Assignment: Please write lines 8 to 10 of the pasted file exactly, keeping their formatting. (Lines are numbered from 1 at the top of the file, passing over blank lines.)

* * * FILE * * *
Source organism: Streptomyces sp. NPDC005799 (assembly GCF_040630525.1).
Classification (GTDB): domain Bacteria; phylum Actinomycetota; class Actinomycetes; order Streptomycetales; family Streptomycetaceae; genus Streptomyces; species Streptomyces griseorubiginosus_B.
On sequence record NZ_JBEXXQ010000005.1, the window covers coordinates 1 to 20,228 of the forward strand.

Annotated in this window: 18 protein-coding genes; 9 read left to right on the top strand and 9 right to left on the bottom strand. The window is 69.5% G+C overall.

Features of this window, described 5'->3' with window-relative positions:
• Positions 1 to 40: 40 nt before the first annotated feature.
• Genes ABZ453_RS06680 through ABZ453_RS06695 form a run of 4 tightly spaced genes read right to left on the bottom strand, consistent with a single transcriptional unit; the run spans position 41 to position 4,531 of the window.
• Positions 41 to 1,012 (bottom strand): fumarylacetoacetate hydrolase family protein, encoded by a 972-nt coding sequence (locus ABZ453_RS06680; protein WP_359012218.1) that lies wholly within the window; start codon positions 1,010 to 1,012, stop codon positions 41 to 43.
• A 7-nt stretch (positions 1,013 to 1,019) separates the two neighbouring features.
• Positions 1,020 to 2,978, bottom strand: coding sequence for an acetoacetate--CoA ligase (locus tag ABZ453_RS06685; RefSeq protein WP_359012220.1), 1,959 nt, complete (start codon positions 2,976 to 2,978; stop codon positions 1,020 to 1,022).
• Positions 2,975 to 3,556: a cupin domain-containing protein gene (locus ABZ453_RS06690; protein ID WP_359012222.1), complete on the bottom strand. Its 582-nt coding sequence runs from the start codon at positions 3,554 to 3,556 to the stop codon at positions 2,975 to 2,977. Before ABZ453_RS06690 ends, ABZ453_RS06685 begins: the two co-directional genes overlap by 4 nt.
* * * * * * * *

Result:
• Positions 41 to 1,012 (bottom strand): fumarylacetoacetate hydrolase family protein, encoded by a 972-nt coding sequence (locus ABZ453_RS06680; protein WP_359012218.1) that lies wholly within the window; start codon positions 1,010 to 1,012, stop codon positions 41 to 43.
• A 7-nt stretch (positions 1,013 to 1,019) separates the two neighbouring features.
• Positions 1,020 to 2,978, bottom strand: coding sequence for an acetoacetate--CoA ligase (locus tag ABZ453_RS06685; RefSeq protein WP_359012220.1), 1,959 nt, complete (start codon positions 2,976 to 2,978; stop codon positions 1,020 to 1,022).